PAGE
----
Until now, biofuels have been made up of hydrocarbon chains which are not truly compatible with most modern engines – they work inefficiently and may corrode the engine over time. For these biofuels to become a real alternative to fossil fuels, engines would have to be redesigned.
Now, sceintists at the University of Exeter have taken genes from the camphor tree, soil bacteria and blue-green algae and spliced them into DNA from E. coli bacteria. When the modified E. coli were fed glucose, the enzymes they produced converted it into fatty acids and then turned these into hydrocarbons that were chemically and structurally identical to those found in commercial petrol.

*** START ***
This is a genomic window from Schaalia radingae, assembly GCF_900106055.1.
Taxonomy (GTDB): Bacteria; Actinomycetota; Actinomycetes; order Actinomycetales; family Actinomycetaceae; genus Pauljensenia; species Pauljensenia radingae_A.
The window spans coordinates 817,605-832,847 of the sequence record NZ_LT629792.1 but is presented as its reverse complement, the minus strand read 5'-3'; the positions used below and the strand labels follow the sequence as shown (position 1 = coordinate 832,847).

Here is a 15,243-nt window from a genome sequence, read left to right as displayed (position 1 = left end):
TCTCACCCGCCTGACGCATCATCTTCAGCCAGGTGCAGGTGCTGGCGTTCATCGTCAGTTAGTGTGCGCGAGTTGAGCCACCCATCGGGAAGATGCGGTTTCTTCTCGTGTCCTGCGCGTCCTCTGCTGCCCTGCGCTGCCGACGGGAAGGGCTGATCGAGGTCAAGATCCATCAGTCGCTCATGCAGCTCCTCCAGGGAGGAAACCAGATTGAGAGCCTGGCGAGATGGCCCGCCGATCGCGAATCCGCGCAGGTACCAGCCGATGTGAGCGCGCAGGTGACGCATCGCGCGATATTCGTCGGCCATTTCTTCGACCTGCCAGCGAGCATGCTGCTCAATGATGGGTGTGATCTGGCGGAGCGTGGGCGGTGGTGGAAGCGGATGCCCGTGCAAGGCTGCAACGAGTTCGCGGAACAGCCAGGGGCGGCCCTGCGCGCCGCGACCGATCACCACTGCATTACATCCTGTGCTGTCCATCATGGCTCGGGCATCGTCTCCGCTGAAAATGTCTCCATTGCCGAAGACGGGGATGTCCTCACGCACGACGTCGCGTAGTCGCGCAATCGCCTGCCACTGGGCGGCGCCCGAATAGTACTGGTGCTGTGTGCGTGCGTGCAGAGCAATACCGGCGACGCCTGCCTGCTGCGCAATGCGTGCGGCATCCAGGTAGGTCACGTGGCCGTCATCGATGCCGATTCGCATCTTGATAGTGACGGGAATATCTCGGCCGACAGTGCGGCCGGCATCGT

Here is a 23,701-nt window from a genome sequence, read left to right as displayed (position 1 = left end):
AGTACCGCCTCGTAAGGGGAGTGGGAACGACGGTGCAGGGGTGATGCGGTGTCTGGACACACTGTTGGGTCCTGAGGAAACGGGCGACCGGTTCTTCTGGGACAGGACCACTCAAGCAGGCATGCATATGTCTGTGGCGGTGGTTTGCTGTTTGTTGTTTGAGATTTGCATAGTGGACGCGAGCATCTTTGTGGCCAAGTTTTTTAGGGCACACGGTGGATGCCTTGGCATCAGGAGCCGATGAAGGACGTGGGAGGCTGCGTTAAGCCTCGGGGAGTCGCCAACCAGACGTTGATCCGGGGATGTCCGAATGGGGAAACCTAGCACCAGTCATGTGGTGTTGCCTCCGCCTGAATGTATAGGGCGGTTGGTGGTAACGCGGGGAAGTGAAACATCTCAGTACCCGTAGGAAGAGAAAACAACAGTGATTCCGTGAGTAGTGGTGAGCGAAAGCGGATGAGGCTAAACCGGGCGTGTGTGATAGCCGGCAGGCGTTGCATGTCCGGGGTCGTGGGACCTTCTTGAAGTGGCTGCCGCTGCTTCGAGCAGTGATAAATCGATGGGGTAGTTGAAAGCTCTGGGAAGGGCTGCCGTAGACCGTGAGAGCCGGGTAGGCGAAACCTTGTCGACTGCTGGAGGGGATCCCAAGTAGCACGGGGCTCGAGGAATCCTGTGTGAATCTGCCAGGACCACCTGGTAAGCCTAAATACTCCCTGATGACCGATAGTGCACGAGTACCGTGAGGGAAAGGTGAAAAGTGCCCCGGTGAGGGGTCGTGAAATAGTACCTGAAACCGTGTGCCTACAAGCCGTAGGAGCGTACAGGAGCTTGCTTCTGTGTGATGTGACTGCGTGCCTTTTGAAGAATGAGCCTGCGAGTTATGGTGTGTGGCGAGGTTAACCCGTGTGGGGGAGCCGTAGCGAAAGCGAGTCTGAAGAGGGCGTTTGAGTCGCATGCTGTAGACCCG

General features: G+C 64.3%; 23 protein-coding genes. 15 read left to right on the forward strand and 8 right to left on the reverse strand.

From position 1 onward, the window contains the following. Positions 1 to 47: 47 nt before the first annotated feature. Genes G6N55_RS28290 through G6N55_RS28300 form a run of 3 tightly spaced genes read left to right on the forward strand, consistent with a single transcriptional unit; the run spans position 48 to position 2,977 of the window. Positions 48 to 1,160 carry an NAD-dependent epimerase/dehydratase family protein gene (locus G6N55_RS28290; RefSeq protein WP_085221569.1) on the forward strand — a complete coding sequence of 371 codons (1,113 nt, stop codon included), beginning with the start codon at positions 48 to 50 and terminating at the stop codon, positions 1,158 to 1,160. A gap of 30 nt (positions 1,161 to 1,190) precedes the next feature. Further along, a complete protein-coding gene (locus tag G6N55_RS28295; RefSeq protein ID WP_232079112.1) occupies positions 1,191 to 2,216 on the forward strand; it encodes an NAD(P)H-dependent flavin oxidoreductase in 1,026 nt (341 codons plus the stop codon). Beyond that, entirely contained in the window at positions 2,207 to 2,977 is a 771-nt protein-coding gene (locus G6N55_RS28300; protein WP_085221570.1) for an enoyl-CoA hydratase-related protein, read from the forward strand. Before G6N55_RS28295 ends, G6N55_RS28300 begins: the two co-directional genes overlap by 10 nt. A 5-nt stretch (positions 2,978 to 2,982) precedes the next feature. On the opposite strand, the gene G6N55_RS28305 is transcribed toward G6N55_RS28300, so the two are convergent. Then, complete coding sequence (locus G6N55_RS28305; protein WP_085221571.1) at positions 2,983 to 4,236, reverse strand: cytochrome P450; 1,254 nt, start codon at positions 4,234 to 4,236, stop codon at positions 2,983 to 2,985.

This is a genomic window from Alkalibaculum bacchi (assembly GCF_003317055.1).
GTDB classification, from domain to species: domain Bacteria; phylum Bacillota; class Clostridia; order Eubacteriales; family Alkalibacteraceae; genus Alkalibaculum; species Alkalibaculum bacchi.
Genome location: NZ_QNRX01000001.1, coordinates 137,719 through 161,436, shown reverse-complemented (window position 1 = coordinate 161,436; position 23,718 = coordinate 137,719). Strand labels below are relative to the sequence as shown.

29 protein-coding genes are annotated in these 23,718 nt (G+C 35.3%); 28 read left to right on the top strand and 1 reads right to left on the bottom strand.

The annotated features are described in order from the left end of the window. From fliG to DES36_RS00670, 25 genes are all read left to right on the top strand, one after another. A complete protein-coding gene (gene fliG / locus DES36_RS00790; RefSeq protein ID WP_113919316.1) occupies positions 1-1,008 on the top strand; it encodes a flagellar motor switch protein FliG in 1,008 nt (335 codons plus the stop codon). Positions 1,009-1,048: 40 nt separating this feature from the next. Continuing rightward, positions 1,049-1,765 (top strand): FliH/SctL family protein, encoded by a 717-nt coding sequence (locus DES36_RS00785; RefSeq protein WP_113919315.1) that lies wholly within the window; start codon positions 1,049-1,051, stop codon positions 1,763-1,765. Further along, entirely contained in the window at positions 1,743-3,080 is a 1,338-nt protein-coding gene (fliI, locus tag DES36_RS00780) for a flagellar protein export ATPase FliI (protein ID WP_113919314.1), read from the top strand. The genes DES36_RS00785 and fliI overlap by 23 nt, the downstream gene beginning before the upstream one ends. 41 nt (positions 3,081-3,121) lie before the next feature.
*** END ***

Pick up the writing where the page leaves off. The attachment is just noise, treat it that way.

In the experiment, the E. coli were fed on glucose made from plants, but the researchers say that, if they were to scale-up, they could tweak the genes to produce enzymes that would allow the bacteria to feed on straw or animal manure.
University of Exeter researcher, John Love, says that "We are biologically producing the fuel that the oil industry makes and sells".